Matt McMahon Season 2022-23
When Matt McMahon stepped to the podium for the first time as the 25th LSU men’s basketball head coach he listed the core values of his coaching career and his teams.
“Hard work, unselfishness, toughness, accountability and joy.”
Those words are now the cornerstone of LSU Basketball as it moves into a new era as a very successful head coach begins to reshape the program in his image.
“My favorite part of the job is seeing players not only become the best player they can be, but the best man they can be,” McMahon said. “It’s my responsibility to grow leaders here at LSU. That’s what we’re going to work to do.
“The results, the winning, all that will take care of itself because of the daily processes we’ll maintain.”
The image was on display during the past seven years at Murray State University where the Racers posted a record of 154-67, a .697 winning percentage. He led Murray State to 93 OVC regular-season wins, winning 75 percent of league games.
He has also coached multiple all-Americans and all-league players such as Ja Morant who was named NBA Rookie of the Year in 2020.
The Racers won regular season league titles in 2018, 2019, 2020 and 2022 and advanced to the NCAA Tournament in 2018, 2019 and 2022 (the 2020 appearance was canceled by the pandemic).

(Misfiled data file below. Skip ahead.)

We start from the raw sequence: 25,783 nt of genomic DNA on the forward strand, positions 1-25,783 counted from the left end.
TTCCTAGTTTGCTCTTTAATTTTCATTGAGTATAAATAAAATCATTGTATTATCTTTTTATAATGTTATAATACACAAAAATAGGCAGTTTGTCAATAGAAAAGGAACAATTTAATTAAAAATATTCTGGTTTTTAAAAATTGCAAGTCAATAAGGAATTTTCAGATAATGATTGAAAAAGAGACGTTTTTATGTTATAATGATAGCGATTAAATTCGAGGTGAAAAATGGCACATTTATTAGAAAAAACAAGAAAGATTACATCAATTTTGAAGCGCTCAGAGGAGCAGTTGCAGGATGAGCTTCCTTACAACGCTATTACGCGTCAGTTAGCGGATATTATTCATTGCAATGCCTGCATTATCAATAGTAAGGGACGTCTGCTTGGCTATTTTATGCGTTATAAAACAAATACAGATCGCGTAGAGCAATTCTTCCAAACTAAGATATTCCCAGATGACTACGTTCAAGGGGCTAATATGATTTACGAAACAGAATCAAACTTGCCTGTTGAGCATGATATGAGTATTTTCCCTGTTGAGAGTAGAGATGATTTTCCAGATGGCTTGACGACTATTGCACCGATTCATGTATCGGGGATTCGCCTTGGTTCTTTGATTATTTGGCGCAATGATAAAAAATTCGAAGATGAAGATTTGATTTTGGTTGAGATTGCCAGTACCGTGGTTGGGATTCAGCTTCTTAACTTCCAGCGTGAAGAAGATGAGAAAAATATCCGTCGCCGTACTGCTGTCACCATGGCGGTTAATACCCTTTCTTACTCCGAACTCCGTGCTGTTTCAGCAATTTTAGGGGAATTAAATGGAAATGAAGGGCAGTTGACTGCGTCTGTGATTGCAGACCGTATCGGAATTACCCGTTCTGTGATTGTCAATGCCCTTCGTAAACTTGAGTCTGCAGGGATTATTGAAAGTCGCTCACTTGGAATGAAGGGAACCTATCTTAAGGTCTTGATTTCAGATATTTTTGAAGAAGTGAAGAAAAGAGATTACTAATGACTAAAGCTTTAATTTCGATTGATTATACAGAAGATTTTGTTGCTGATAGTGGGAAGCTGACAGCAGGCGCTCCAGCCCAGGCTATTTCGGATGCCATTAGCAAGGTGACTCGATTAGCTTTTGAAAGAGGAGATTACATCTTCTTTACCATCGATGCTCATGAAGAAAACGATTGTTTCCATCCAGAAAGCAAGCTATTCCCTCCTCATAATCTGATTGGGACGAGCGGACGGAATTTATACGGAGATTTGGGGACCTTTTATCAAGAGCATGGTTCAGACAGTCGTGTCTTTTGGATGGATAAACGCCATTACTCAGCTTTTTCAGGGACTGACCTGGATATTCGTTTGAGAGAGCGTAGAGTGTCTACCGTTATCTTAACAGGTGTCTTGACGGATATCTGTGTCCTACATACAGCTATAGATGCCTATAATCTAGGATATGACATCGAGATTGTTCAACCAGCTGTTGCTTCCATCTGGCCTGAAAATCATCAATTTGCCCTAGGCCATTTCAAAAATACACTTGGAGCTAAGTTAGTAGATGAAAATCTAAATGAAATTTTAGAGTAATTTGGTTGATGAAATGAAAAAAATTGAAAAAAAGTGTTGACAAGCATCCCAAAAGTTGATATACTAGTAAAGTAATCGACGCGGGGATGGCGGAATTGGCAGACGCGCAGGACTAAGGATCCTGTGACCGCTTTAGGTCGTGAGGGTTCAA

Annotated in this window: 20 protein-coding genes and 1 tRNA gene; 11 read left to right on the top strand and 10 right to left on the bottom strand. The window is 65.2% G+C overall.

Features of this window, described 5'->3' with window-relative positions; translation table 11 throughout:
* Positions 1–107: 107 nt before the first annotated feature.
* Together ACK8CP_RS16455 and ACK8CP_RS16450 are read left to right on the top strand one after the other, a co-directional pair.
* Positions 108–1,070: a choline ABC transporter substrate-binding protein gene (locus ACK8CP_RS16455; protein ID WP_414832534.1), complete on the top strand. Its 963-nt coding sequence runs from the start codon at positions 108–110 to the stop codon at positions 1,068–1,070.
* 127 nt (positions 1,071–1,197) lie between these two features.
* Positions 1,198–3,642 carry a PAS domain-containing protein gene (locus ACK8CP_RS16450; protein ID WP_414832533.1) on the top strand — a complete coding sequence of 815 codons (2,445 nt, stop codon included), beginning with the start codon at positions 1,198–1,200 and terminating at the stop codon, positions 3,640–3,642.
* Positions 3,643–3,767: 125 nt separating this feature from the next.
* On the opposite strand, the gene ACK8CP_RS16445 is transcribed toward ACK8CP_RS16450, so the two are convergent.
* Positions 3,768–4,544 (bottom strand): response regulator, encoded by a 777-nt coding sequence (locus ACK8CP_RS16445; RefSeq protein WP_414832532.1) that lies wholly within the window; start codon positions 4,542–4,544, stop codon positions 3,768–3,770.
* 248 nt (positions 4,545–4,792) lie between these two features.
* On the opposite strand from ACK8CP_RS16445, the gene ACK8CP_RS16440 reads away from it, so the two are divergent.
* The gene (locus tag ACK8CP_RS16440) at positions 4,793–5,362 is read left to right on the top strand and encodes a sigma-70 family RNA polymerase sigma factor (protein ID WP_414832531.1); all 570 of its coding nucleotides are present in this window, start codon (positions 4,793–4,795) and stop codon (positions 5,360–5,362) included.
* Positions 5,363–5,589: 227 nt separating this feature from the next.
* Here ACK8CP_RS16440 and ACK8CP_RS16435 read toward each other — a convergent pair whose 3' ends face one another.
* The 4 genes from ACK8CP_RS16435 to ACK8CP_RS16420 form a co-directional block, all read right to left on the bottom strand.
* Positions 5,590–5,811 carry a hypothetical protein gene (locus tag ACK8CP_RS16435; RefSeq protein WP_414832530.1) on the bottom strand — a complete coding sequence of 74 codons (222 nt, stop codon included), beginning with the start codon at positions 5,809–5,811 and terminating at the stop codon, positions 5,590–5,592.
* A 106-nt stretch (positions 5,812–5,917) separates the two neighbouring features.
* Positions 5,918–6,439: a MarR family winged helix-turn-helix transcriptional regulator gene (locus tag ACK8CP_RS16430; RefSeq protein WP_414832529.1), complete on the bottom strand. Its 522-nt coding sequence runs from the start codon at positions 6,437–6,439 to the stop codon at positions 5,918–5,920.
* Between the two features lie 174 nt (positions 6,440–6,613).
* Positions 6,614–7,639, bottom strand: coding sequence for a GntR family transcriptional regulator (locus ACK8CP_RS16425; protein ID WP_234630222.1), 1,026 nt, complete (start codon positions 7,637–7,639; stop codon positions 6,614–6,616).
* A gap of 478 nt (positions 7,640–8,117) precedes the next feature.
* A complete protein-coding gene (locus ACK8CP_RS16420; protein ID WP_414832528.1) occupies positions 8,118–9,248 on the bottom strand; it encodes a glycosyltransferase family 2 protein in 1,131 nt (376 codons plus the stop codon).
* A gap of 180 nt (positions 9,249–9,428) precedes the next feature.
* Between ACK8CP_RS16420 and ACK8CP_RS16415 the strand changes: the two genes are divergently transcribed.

Since the native of Oak Ridge, Tennessee, became the third-youngest rookie among D1 coaches in 2015, McMahon has continued a steady move forward with a reputation for developing talent both as an assistant and head coach. He has become known nationally as an excellent recruiter and he is among the best in the nation in the area of player development and game planning.
“You have to play both ends of the floor, but style of play is incredibly important,” he said. “We’re going to play an up-tempo style, but we’re going to be efficient with it offensively. We’re going to be aggressive and physical and tough on the defensive end of the floor, and we’re going to play a style that enables elite players to come here and develop into NBA players.”
In his final season at Murray State in 2021-22, McMahon coached OVC Player of the Year KJ Williams and two other recipients of first-team honors (Tevin Brown, Justice Hill). In addition, McMahon was named the league’s Coach of the Year.
Williams, who ranked 12th nationally in 3-pointers made (94), became the third Murray State player to score 1,500 points and grab 800 rebounds. Brown had six games of 20-points or more topped by a 33-point effort against Chattanooga. Hill took over point guard duties in a Racer program known for good guards, leading Murray State in assists in 19 games with a plus-101 margin in assists to turnovers.